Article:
Two recent works on resettable security by Vipul Goyal and Amit Sahai:

(1) Resettably Secure Computation

presented at Eurocrypt'09.

(2) Resolving the simultaneous Resettability Conjecture

announced at the rump session of TCC'09. [Later appeared in FOCS'09.]

Oded's comments

Resetting attacks refer to the possibility of forcing a party to interact several times using the same internal coin tosses. Such attacks are natural in a context where the party's randomness is generated offline and hardwired into the party's strategy (e.g., as in the case of some "smart cards"). Resetting attacks were first considered in the context of zero-knowledge, first w.r.t a resetting attack on the prover (when attempting to gain knowledge) and later w.r.t a resetting attack on the verifier (when attempting to fool it into accepting false statements). [The corresponding primitives are denoted rZK and rsZK, resp.]
The current two works extend the study, first by referring to arbitrary secure multi-party computation, and second by considering resetting attacks on both parties in the same zero-knowledge arguments. In the first work resetting attacks on any honest majority is considered, but in the case of two-party protocols the single party to be subjected to such attacks is predetermined (indeed, as in the case of rZK and rsZK). The second work seems a necessary condition towards handling resetting attacks on any party (i.e., not a predetermined one) also in the case that the honest parties are not in majority (i.e., the two-party case).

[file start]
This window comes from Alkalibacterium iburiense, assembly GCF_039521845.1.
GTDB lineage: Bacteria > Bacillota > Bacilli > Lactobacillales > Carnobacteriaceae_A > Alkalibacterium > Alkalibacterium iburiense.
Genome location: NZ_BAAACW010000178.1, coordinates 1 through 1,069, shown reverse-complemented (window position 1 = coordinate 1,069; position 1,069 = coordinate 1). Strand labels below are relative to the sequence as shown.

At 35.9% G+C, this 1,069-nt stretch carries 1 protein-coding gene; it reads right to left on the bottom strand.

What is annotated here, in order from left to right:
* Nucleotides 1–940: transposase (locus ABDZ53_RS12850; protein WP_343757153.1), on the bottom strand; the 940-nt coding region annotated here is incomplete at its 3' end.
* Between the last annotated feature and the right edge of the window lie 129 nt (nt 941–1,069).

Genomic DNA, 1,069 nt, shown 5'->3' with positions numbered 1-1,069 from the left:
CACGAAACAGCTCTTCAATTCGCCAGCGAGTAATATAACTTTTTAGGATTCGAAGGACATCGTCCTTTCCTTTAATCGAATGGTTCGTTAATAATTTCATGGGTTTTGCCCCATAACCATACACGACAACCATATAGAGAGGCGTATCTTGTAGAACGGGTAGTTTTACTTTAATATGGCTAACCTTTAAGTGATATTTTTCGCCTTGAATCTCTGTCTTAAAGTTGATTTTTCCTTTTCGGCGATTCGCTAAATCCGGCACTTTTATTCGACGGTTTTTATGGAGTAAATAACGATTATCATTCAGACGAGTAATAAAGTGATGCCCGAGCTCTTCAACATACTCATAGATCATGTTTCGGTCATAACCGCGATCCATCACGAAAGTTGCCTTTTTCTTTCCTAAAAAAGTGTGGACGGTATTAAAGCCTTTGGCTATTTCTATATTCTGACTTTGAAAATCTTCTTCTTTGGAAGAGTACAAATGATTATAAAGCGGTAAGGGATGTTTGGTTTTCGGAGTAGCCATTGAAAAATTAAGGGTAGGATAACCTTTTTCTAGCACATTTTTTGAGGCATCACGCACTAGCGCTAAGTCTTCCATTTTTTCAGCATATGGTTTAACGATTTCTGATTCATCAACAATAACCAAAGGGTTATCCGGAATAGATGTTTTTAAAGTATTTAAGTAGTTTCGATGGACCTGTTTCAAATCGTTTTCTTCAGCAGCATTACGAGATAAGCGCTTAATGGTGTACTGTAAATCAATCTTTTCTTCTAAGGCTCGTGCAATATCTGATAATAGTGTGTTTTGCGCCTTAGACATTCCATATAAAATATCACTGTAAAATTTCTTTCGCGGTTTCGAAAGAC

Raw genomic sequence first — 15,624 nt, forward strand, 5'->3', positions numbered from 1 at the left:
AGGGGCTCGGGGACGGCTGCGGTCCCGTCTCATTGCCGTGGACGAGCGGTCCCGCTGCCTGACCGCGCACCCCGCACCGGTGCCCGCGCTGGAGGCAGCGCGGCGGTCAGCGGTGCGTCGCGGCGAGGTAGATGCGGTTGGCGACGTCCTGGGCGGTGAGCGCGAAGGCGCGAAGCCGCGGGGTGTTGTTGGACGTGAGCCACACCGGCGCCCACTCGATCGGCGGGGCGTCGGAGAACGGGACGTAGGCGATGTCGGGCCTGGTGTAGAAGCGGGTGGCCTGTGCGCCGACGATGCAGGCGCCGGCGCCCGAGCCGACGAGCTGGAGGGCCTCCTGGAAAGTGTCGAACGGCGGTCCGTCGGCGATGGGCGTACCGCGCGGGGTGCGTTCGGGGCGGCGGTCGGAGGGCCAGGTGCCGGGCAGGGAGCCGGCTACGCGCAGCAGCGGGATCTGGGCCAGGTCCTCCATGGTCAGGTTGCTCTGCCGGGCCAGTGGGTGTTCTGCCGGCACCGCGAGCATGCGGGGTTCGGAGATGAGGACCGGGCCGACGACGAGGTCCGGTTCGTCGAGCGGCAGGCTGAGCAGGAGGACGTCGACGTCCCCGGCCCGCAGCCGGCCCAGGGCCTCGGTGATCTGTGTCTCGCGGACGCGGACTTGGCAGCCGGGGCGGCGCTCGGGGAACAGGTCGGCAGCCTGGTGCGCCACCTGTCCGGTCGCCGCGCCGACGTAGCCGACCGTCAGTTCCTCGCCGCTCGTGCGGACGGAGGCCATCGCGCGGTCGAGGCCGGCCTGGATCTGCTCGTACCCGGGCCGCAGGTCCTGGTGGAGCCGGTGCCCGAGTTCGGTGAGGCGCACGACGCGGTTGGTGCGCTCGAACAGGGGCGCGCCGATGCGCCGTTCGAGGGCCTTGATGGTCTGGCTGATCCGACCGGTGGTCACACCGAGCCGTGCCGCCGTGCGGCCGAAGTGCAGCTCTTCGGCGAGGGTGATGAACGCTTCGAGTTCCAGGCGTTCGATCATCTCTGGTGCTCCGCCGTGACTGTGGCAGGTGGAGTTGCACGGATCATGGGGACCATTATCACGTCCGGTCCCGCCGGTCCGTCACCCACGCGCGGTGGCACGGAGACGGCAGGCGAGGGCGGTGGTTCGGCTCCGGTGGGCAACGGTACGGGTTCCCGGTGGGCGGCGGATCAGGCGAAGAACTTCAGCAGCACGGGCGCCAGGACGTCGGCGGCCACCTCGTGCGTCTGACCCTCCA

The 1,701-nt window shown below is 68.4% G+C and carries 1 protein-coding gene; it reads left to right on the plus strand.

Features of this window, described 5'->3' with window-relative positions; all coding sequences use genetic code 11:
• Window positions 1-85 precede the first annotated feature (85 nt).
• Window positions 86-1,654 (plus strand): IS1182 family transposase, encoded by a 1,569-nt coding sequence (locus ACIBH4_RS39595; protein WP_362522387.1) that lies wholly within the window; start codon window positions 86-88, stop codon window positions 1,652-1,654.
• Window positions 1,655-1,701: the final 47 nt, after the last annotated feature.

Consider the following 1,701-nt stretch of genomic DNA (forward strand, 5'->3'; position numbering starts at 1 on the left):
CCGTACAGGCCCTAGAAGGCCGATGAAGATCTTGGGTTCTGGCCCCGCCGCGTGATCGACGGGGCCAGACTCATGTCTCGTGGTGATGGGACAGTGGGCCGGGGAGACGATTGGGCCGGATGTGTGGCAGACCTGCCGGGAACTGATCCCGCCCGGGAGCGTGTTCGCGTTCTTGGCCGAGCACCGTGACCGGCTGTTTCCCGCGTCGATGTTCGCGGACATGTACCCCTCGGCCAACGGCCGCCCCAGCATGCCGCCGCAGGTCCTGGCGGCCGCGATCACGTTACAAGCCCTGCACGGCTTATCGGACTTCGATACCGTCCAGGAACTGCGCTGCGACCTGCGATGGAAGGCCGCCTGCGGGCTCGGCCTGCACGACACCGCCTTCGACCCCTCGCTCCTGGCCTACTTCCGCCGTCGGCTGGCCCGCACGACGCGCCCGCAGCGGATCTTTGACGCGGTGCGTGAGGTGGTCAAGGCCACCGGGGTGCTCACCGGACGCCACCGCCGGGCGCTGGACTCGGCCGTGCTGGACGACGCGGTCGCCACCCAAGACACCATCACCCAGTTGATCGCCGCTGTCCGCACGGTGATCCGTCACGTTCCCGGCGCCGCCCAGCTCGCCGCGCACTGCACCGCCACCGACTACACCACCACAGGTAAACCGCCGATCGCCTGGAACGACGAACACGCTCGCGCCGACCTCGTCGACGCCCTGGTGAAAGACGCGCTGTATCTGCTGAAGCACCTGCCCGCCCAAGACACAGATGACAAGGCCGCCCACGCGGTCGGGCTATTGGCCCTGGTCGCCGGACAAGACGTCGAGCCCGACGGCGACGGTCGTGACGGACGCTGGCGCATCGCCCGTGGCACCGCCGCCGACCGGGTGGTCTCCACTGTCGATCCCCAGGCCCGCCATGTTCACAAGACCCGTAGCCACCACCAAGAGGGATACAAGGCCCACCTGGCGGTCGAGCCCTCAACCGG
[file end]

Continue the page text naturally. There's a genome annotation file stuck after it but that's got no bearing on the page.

Re the 1st work, it is important to note that resettable security is defined via an ideal model that allows resetting (or rather invoking the functionality with the same honest-party input and different inputs for the other party, which may be adaptovely selected by the adversary). Note that such an attack cannot be avoided in the real resetting model, and thus it must be allowed in the ideal model. Consequently, both the real and ideal models for resetting attcaks are stronger than the corresponding models for concurrent executions, and thus resettable security does not necessarily imply concurrent security. (Indeed, this stands in contrast to the case of zero-knowledge, where the parties are supposed to interact on a common input, which cannot be modified by an adversary.)

The original abstract

The first paper appears in the proceedings of Eurocrypt'09, LNCS 5479. The second in the proceedings of FOCS'09.

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